A Virginia-based cyber security firm has released a new report alleging a specific Chinese military unit is likely behind one of the largest cyber espionage and attack campaigns aimed at American infrastructure and corporations.
In the report, released today by Mandiant, China's Unit 61398 is blamed for stealing "hundreds of terabytes of data from at least 141 organizations" since 2006, including 115 targets in the U.S. Twenty different industrial sectors were targeted in the attacks, Mandiant said, from energy and aerospace to transportation and financial institutions.
Mandiant believes it has tracked Unit 61398 to a 12-story office building in Shanghai that could employ hundreds of workers.
"Once [Unit 61398] has established access [to a target network], they periodically revisit the victim's network over several months or years and steal broad categories of intellectual property, including technology blueprints, proprietary manufacturing processes, test results, business plans, pricing documents, partnership agreements, and emails and contact lists from victim organizations' leadership," the report says.
The New York Times, which first reported on the Mandiant paper Monday, said digital forensic evidence presented by Mandiant pointing to the 12-story Shangai building as the likely source of the attacks has been confirmed by American intelligence officials. Mandiant was the firm that The Times said helped them investigate and eventually repel cyber attacks on their own systems in China last month.
The Chinese government has repeatedly denied involvement in cyber intrusions and Chinese Foreign Ministry spokesperson Hong Lei said today that the claims in the Mandiant report were unsupported, according to a report by The Associated Press.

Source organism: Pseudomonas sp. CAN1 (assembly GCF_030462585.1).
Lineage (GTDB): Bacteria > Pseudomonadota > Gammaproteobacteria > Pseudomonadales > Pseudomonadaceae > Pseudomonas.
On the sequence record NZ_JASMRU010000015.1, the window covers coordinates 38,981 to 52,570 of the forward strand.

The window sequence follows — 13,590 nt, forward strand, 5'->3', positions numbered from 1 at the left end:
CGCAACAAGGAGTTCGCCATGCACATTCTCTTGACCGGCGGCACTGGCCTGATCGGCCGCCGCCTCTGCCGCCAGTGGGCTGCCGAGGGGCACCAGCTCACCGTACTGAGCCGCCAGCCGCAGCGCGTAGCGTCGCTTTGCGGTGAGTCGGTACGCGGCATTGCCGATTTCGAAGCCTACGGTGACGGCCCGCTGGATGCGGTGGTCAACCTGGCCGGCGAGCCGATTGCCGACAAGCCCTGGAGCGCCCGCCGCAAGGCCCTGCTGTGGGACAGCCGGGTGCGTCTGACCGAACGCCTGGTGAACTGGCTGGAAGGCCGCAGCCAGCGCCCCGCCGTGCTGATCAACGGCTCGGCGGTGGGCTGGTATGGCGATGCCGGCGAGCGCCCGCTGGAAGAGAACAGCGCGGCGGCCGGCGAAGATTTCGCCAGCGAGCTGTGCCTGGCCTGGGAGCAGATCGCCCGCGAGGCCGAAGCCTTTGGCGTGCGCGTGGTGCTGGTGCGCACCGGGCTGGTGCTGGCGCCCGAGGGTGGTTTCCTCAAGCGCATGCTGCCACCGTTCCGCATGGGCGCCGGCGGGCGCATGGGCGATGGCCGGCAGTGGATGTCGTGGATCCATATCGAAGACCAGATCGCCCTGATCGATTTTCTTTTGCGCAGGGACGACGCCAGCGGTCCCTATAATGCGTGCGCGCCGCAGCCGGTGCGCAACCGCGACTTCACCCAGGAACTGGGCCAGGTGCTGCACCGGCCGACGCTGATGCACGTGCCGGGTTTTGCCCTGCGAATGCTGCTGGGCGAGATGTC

"To make groundless accusations based on some rough material is neither responsible nor professional," he reportedly said.
Mandiant's report was released a week after President Obama said in his State of the Union address that America must "face the rapidly growing threat from cyber attack."
"We know hackers steal people's identities and infiltrate private e-mail. We know foreign countries and companies swipe our corporate secrets. Now our enemies are also seeking the ability to sabotage our power grid, our financial institutions, and our air traffic control systems. We cannot look back years from now and wonder why we did nothing in the face of real threats to our security and our economy," he said.
Though Obama did not reference China or any country specifically, U.S. officials have previously accused the Asian nation of undertaking a widespread cyber espionage campaign.
Referring to alleged Chinese hacking in October 2011, House Intelligence Committee Chairman Rep. Mike Rogers (R-Mich.) said in an open committee meeting that he did not believe "that there is a precedent in history for such a massive and sustained intelligence effort by a government agency to blatantly steal commercial data and intellectual property."
Rogers said that cyber intrusions into American and other Western corporations by hackers working on behalf of Beijing -- allegedly including attacks on corporate giants like Google and Lockheed Martin -- amounted to "brazen and widespread theft."
"The Chinese have proven very, very good at hacking their way into very large American companies that spend a lot of money trying to protect themselves," cyber security expert and ABC News consultant Richard Clarke said in an interview last week.